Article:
Supporting Students – Reviewing the Basics

I teach Algebra 2 to students who have just completed a year of Geometry. They do some algebra throughout the year, but are still rusty on many skills when their year with me begins.

This summer I am assigning an optional review on Delta Math for my students. It’s mostly basics with some beginning Algebra 1 topics. I included rounding, basic percents, fraction operations, order of operations, exponents, slope and linear equations, and basic factoring.

I will give my students a pre-assessment in the first week of school so they will know exactly what concepts they still need to work on.  I plan on reteaching the concepts that the majority of the students struggle with.

However, I’m not quite sure of the best way to help students that need more support than this.  I will leave the Delta Math set live so students can continue to practice those topics.  I plan on holding algebra one review sessions during student choice times for students that need, or want, extra support.  But I would like to make sure it is enough, enough time and enough support.  I want to support students who need review, but I am afraid of spending too much class time reviewing basics.  I don’t want students who do not need the review to be bored in my class.

Mattie suggested that I spend some time putting students together that can help each other, and letting them work with each other.  I do like this idea, as it will be more individualized help for students (instead of just me trying to help many students on many different concepts).  Also, often students understand other students better than the teacher.  I could do this in class occasionally or make it during student choice times.  If students volunteered to help others during choice times they could even earn service hours.  But, I haven’t even thought about how to structure this.

I would love ideas.  How do you support students that need extra help with basic skills during an already hectic school day/year?


8 thoughts on “Supporting Students – Reviewing the Basics

  1. Thank you for giving me so many ideas from your blog! You’re a terrific teacher and I’ve learned a lot from your posts.

    For review, we’re big fans of Khan Academy. Students can go back as far as they need to. We have kids start with the lower elementary “mission” if needed then go through all the levels as review. They won’t waste any time because Khan tracks skills that students have mastered. They can do an Algebra 1 mission for review. It’s free and they just need an email address to make an account. Hope this helps!

    • Hi Mel,
      Thank you so much for this response! I wasn’t aware of the missions. It seems like it would be very helpful for students to learn on their own! Are you able to monitor their progress when they do a mission?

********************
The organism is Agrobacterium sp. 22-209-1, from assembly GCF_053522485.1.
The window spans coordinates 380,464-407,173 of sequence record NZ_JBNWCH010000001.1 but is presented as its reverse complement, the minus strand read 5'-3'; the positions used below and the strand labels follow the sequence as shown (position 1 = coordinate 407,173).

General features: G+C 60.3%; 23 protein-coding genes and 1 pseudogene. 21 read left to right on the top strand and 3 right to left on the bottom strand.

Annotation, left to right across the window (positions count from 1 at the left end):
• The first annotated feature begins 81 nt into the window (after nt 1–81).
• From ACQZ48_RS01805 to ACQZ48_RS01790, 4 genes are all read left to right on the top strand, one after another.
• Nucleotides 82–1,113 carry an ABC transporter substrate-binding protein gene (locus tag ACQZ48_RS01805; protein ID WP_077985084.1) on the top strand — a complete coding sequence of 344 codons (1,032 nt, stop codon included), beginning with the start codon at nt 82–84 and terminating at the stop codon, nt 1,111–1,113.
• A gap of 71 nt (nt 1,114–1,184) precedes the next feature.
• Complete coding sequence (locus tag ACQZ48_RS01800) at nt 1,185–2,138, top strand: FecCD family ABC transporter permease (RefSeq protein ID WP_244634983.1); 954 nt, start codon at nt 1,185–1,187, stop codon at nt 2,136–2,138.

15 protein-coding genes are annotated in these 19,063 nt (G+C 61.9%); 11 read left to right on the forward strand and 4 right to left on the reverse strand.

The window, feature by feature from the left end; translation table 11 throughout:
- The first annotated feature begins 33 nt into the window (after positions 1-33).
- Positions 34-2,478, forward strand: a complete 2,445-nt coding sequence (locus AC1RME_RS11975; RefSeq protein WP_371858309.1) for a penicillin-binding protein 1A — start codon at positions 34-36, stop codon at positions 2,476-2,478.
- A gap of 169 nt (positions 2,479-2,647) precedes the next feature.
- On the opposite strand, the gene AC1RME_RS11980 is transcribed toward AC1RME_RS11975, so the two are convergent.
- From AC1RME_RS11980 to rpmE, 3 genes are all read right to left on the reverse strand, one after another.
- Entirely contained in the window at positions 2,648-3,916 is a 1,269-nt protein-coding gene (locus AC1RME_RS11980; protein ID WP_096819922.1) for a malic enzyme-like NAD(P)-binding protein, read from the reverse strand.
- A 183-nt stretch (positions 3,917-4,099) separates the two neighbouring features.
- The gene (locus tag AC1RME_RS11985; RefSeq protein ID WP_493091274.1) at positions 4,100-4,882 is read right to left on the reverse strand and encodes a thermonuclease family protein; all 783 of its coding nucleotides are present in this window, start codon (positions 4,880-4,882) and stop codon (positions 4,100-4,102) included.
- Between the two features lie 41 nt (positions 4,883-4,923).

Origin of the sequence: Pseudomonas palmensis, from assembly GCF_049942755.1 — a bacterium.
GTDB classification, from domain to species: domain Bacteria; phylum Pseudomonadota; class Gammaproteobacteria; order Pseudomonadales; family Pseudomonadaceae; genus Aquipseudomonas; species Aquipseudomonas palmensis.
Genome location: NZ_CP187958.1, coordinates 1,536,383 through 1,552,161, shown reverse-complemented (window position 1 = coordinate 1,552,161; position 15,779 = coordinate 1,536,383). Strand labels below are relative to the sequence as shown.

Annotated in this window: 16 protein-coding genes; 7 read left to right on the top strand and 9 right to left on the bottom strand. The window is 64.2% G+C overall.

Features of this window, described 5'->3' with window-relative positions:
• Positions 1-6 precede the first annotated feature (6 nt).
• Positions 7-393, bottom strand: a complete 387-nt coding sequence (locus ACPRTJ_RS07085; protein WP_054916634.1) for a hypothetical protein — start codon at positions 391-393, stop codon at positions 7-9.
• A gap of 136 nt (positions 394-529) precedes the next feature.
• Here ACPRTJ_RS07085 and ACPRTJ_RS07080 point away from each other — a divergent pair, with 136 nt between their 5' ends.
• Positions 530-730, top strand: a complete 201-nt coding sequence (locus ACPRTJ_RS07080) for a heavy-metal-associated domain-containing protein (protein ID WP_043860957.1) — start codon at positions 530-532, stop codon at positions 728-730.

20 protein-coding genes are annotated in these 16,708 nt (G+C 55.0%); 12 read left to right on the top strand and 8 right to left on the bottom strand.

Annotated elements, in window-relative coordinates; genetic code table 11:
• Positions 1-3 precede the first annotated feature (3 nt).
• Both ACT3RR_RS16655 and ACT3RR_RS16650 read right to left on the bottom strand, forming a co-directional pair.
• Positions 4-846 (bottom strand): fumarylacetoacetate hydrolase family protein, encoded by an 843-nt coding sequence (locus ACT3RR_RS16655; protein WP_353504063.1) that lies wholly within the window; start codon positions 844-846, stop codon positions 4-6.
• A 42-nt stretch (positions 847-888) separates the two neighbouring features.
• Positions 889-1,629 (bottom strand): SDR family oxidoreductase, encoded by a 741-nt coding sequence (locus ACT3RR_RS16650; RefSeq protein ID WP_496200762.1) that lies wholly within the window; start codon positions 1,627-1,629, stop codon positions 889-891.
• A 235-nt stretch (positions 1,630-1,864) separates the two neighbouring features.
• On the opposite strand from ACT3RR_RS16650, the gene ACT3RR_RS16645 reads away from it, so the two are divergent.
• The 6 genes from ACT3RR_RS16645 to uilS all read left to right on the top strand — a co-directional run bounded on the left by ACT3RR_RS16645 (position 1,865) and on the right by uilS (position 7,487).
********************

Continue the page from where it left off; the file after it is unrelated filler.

• Thanks for the reply! Yes you can give the students missions and once they accept the mission, you can monitor progress my skills (practiced, mastered) and the number of minutes they spend on Khan. Teachers are automatically students, too, so we can brush up on our skills on Khan as well!

  2. Our school added a course called “Math Lab” which is optional but gives kids extra time during the school day to review concepts with a math teacher in small groups. I think the fact that the kids have this time during the school day is key and we have seen some huge improvement.
    And Khan Academy is also great, let’s kids work at their own pace to complete the Missions, an amazing resource!

      • I used KA pretty extensively for the first time this year in my Calculus classes, and plan on rolling it out into my Algebra II and Precalc classes next year.

        I monitored my students’ work both by looking at percents for missions (easy in AP Calc, which has a pretty closely aligned KA mission; not so easy for our Algebra II curriculum, which includes KA content from different missions), and creating a few bookmarked custom skill searches to keep track of the ones I’m interested in. KA can’t do custom missions yet, unfortunately. Over the last couple years, their content and questions have seriously improved, which is nice.

  3. I spend the first week or so of school (we have three early release days to start the year), I have the students work on what I call an algebra menu ( Students have to work together to complete at least one problem in each column, and compile at least 50 points worth of work. I’m able to use this to help review algebra 1 work, while also figuring out where students in class are. I’ve made screencasts going through the problems in each section, and warm up each day over the first week with some of the problems too.

    This year, we’re going to 1-to-1 chromebooks, so I tried to create a digital version. (

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